Critical Distance: Pacific Standard Time and the History of Remembering

Art Journal, Spring 2012 | Go to article overview

Critical Distance: Pacific Standard Time and the History of Remembering


In the fall season of 2011, the expansive reach of the Getty and its cultural capital are relentlessly visible signs in the landscape throughout Los Angeles. Traversing Ithe mythically vast reaches of Southern California in the customary manner--by automobile--one is likely to encounter any number of thoroughfares lined with hot pink banners advertising Pacific Standard Time, each emblazoned with the initiative's logo: a radial design immediately recognizable as a clock's face. To a cultural participant, it's an almost-comically constant, stress-inducing reminder of the exhibitions one has yet to see. Likewise, the initiative's website informs its users of the current day, time, and number of PST "exhibitions open right now"--meaning, each of these shows (forty-seven, as of this moment of writing) will eventually close. Tick, tick, tick...

This ubiquitous logo, the Getty's seal of approval, not only graces the city's boulevards, but marks each of the sanctioned PST exhibition sites and officially affiliated commercial galleries, as well as numerous exhibition catalogues and countless pieces of ephemera. I was also greeted by the clock at Los Angeles International Airport, upon returning home from a trip to New York, and--most alarmingly--on the screen of a Bank of America automated teller machine, as I withdrew money from my account. It turns out the corporate giant has provided support for PST, land indeed the bank's exponentially more ubiquitous logo frequently joins those of the Getty and PST as a formidable, albeit complicated superbrand. The Althusserian complexity of this overdetermined relationship struck home on 'October 1, the official opening day of Pacific Standard Time that was, coincidentally, also the first day of the Occupy Los Angeles protest: Standing at the ATM in a supermarket near my home in West Los Angeles, I was startled to see a photograph by Harry Gamboa, Jr., of a 1974 performance by his Chicano collaborative group Asco titled Instant Mural, in which the artist Gronk taped collaborator Patssi Valdez to an otherwise blank wall in East Los Angeles. The image of this street action by the once-obscure band of outsiders, known for performative works that blurred the line between art and activism, was now recontextualized as an advertisement for Pacific Standard Time and Bank of America. Bewildered, I extracted my ccash and wondered how unlikely--or, perhaps, how inevitable--it is that these locks would synchronize at this moment, circa 2011.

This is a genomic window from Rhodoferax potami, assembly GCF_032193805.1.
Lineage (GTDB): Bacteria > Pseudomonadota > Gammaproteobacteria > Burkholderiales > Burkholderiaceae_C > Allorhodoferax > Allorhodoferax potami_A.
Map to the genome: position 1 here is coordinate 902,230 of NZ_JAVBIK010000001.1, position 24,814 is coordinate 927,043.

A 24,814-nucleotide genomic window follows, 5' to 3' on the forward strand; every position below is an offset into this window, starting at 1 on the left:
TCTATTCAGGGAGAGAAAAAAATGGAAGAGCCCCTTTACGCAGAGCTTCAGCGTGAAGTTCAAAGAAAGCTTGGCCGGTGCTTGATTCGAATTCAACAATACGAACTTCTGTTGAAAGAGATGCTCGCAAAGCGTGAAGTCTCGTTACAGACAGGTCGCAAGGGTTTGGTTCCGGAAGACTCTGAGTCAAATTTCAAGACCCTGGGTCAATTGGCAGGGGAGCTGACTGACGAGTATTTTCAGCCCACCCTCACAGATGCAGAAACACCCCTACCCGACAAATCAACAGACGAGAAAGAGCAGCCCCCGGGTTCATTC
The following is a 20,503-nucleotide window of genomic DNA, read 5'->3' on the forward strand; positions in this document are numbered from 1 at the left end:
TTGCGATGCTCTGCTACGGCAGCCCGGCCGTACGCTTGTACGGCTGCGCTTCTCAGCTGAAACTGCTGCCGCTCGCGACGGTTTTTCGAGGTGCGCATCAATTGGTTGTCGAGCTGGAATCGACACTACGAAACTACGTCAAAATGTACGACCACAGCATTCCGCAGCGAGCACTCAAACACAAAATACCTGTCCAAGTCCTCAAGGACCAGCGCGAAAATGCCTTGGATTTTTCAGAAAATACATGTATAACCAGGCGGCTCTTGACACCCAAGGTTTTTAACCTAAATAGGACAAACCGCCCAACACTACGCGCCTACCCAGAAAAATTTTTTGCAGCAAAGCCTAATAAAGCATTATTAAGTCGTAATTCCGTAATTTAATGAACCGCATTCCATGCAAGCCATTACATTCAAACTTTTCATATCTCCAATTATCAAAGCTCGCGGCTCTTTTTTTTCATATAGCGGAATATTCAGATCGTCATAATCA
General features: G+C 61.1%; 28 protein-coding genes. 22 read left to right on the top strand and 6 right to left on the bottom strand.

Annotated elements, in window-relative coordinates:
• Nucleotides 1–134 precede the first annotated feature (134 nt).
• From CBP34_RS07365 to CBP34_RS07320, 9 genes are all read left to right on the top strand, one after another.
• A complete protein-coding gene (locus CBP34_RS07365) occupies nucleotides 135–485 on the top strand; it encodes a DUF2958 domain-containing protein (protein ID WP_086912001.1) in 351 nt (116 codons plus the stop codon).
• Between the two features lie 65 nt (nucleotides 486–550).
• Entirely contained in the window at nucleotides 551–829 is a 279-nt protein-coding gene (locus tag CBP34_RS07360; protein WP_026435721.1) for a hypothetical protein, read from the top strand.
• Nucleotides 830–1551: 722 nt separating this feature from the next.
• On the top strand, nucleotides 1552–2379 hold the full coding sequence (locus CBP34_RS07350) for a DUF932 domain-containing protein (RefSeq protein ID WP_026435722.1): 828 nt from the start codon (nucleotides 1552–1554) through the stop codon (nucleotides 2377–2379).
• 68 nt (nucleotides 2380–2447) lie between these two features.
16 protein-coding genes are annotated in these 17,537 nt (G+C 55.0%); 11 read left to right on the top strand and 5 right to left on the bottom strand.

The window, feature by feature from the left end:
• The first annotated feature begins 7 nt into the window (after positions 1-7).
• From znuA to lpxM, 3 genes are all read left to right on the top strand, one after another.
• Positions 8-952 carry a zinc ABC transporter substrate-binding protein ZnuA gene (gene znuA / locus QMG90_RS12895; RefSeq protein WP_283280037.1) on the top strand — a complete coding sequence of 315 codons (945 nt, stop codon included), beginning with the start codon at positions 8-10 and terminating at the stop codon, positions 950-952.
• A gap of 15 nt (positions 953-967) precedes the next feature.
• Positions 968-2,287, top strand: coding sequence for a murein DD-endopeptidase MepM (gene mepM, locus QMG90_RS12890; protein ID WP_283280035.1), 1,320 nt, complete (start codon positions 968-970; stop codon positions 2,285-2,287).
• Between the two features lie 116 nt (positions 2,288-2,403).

Asco's narrative thread, thoroughly considered in the exhibition Asco: Elite of the Obscure, a Retrospective, 1972-1987, at the Los Angeles County Museum of Art, represents only one among dozens of compelling stories one might follow throughout the sixty exhibitions that comprise the PST initiative; it is also one of the most emarkable. In 1972, three members of the group (Gamboa, Gronk, and Willie erron) signed their names on the entrance to LACMA with red spray paint--a uchampian gesture (signing the museum as a kind of readymade), as captured 'n Gamboa's photograph Spray Paint LACMA (East Bridge), with Valdez standing above names--pointedly protesting the marginalization of Chicano artists by the useum. Thirty-nine years later the group was not only given a proper retrospective inside the museum but made central in the marketing of PST, from printed matter and banners to, well, automated teller machines. It should perhaps be ointed out that the show, organized by C. Ondine Chavoya and Rita Gonzalez, as already in the planning stages before becoming enveloped in the Getty's farreaching mission. But Asco is also implicated in the historical contexts presented in numerous other PST exhibitions, including Under the Big Black Sun: California Art, 1974-1981 at the Museum of Contemporary Art (MOCA); Los Angeles Goes Live: rformance Art in Southern California, 1970-1983 at Los Angeles Contemporary Exhibitions (LACE); and State of Mind: New California Art circa 1970 at the Orange County useum of Art, with several related performances. …

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